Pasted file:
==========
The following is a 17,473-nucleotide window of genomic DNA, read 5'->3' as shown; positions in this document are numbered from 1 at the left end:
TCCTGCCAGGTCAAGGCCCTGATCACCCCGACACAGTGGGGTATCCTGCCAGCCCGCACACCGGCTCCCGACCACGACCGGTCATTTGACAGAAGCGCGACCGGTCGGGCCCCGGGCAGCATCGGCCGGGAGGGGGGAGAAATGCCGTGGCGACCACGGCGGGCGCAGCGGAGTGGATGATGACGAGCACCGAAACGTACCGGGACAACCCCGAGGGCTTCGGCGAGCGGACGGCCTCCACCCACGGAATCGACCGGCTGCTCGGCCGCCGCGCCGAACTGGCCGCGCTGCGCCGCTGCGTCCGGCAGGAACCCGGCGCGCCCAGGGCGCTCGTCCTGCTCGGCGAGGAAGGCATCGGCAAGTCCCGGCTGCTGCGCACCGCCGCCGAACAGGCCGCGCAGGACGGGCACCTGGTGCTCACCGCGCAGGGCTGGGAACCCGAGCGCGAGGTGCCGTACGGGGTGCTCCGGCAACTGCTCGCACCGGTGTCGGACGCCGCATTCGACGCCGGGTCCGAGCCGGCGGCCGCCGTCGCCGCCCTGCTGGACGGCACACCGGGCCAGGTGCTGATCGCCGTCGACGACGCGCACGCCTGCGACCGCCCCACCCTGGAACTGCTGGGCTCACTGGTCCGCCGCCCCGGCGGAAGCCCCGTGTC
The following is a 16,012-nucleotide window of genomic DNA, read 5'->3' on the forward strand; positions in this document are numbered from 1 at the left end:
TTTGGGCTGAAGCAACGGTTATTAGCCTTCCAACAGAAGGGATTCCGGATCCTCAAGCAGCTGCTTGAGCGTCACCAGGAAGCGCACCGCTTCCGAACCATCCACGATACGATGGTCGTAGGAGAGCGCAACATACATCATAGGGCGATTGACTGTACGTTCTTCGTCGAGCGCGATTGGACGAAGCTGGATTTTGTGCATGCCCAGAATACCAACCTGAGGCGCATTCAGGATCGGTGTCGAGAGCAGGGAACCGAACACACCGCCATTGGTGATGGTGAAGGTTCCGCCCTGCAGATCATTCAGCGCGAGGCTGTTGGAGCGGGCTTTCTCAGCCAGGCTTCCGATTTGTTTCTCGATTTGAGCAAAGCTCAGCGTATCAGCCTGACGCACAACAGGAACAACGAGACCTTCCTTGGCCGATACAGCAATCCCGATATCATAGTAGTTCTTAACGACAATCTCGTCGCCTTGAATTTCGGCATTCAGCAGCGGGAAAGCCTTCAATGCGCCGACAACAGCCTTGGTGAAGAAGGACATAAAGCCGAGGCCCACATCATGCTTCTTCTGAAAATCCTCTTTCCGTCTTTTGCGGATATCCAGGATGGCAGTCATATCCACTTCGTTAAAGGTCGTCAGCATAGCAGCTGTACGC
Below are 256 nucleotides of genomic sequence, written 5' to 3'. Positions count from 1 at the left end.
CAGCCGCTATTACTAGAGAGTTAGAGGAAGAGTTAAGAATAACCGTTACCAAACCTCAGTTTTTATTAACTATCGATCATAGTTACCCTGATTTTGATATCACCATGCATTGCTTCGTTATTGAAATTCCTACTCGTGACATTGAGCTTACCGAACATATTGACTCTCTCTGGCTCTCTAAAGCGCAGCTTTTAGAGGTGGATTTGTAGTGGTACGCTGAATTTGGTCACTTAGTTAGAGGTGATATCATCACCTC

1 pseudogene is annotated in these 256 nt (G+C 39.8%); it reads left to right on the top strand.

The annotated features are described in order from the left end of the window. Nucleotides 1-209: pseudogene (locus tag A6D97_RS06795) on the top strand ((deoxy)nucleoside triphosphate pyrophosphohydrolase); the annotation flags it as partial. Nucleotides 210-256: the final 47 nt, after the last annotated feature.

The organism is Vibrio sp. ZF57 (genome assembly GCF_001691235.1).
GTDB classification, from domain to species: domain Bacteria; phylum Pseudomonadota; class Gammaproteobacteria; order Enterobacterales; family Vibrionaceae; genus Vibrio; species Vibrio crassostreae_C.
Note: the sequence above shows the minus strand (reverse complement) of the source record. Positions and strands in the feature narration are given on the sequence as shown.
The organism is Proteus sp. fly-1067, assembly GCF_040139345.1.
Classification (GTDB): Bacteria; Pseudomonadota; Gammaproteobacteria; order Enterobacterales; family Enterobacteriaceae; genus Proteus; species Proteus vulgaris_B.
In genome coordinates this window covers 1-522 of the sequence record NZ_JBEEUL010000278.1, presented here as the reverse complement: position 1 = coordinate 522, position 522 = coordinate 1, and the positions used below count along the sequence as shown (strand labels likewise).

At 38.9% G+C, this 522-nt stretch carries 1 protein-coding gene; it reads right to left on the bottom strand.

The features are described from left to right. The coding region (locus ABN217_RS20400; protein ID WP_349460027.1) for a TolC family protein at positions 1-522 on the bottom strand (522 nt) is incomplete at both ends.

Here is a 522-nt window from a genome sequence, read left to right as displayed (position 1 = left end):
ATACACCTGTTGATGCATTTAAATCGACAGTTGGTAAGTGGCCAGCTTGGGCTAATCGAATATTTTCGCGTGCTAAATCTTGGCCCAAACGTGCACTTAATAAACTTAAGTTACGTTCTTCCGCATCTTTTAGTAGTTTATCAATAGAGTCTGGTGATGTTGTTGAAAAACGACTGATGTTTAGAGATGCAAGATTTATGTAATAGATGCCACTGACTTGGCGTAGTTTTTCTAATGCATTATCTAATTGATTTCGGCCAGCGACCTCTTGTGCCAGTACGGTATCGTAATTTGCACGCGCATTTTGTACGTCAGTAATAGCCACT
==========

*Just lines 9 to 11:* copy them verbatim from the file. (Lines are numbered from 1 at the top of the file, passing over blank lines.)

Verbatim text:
The organism is Vibrio sp. ZF57 (genome assembly GCF_001691235.1).
GTDB classification, from domain to species: domain Bacteria; phylum Pseudomonadota; class Gammaproteobacteria; order Enterobacterales; family Vibrionaceae; genus Vibrio; species Vibrio crassostreae_C.
Note: the sequence above shows the minus strand (reverse complement) of the source record. Positions and strands in the feature narration are given on the sequence as shown.